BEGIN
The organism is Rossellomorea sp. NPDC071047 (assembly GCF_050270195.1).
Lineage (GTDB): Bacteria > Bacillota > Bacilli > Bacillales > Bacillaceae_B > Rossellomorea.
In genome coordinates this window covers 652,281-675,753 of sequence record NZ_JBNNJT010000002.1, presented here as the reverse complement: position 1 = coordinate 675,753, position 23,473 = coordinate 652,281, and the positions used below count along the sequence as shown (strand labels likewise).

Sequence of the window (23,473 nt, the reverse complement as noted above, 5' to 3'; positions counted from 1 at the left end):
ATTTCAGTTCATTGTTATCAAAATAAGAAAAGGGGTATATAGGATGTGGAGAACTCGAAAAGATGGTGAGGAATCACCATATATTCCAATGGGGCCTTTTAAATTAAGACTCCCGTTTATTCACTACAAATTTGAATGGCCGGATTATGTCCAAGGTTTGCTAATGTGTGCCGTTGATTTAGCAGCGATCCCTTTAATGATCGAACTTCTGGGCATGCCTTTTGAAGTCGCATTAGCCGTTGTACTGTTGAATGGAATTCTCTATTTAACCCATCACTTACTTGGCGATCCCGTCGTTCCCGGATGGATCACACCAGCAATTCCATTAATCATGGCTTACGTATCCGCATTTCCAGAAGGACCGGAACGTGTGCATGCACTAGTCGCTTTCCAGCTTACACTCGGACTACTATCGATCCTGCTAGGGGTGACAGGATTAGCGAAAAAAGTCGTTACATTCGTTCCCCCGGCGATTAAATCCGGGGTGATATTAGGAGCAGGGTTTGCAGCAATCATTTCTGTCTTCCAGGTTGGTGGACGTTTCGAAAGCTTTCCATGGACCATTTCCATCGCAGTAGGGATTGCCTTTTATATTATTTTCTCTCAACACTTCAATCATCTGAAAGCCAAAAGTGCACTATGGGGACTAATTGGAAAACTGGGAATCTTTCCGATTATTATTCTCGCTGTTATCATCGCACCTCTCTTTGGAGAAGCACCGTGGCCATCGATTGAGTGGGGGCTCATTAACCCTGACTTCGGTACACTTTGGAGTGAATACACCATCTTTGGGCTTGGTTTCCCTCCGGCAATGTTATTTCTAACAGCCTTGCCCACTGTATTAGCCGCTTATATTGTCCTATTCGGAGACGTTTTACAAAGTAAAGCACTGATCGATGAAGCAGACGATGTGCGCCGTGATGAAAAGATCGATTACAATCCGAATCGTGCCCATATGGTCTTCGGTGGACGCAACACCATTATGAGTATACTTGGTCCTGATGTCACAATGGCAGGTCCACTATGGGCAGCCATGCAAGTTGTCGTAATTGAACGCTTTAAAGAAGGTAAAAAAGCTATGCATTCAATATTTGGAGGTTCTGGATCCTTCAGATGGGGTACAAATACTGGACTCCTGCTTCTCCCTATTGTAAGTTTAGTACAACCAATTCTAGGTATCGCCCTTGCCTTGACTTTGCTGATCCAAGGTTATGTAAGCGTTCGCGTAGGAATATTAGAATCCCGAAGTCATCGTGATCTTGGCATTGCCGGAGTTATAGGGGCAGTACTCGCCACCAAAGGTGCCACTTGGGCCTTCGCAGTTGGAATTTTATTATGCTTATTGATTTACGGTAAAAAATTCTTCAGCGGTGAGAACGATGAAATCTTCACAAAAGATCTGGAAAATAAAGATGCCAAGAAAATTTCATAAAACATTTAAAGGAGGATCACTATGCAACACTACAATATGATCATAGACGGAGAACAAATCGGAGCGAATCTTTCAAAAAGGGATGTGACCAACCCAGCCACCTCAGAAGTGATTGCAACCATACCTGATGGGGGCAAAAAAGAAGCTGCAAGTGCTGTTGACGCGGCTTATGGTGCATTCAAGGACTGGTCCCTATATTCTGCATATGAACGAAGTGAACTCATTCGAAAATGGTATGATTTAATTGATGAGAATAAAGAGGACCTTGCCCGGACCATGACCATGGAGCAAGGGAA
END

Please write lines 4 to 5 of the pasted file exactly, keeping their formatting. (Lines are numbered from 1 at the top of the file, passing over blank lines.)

Sequence of the window (23,473 nt, the reverse complement as noted above, 5' to 3'; positions counted from 1 at the left end):
ATTTCAGTTCATTGTTATCAAAATAAGAAAAGGGGTATATAGGATGTGGAGAACTCGAAAAGATGGTGAGGAATCACCATATATTCCAATGGGGCCTTTTAAATTAAGACTCCCGTTTATTCACTACAAATTTGAATGGCCGGATTATGTCCAAGGTTTGCTAATGTGTGCCGTTGATTTAGCAGCGATCCCTTTAATGATCGAACTTCTGGGCATGCCTTTTGAAGTCGCATTAGCCGTTGTACTGTTGAATGGAATTCTCTATTTAACCCATCACTTACTTGGCGATCCCGTCGTTCCCGGATGGATCACACCAGCAATTCCATTAATCATGGCTTACGTATCCGCATTTCCAGAAGGACCGGAACGTGTGCATGCACTAGTCGCTTTCCAGCTTACACTCGGACTACTATCGATCCTGCTAGGGGTGACAGGATTAGCGAAAAAAGTCGTTACATTCGTTCCCCCGGCGATTAAATCCGGGGTGATATTAGGAGCAGGGTTTGCAGCAATCATTTCTGTCTTCCAGGTTGGTGGACGTTTCGAAAGCTTTCCATGGACCATTTCCATCGCAGTAGGGATTGCCTTTTATATTATTTTCTCTCAACACTTCAATCATCTGAAAGCCAAAAGTGCACTATGGGGACTAATTGGAAAACTGGGAATCTTTCCGATTATTATTCTCGCTGTTATCATCGCACCTCTCTTTGGAGAAGCACCGTGGCCATCGATTGAGTGGGGGCTCATTAACCCTGACTTCGGTACACTTTGGAGTGAATACACCATCTTTGGGCTTGGTTTCCCTCCGGCAATGTTATTTCTAACAGCCTTGCCCACTGTATTAGCCGCTTATATTGTCCTATTCGGAGACGTTTTACAAAGTAAAGCACTGATCGATGAAGCAGACGATGTGCGCCGTGATGAAAAGATCGATTACAATCCGAATCGTGCCCATATGGTCTTCGGTGGACGCAACACCATTATGAGTATACTTGGTCCTGATGTCACAATGGCAGGTCCACTATGGGCAGCCATGCAAGTTGTCGTAATTGAACGCTTTAAAGAAGGTAAAAAAGCTATGCATTCAATATTTGGAGGTTCTGGATCCTTCAGATGGGGTACAAATACTGGACTCCTGCTTCTCCCTATTGTAAGTTTAGTACAACCAATTCTAGGTATCGCCCTTGCCTTGACTTTGCTGATCCAAGGTTATGTAAGCGTTCGCGTAGGAATATTAGAATCCCGAAGTCATCGTGATCTTGGCATTGCCGGAGTTATAGGGGCAGTACTCGCCACCAAAGGTGCCACTTGGGCCTTCGCAGTTGGAATTTTATTATGCTTATTGATTTACGGTAAAAAATTCTTCAGCGGTGAGAACGATGAAATCTTCACAAAAGATCTGGAAAATAAAGATGCCAAGAAAATTTCATAAAACATTTAAAGGAGGATCACTATGCAACACTACAATATGATCATAGACGGAGAACAAATCGGAGCGAATCTTTCAAAAAGGGATGTGACCAACCCAGCCACCTCAGAAGTGATTGCAACCATACCTGATGGGGGCAAAAAAGAAGCTGCAAGTGCTGTTGACGCGGCTTATGGTGCATTCAAGGACTGGTCCCTATATTCTGCATATGAACGAAGTGAACTCATTCGAAAATGGTATGATTTAATTGATGAGAATAAAGAGGACCTTGCCCGGACCATGACCATGGAGCAAGGGAA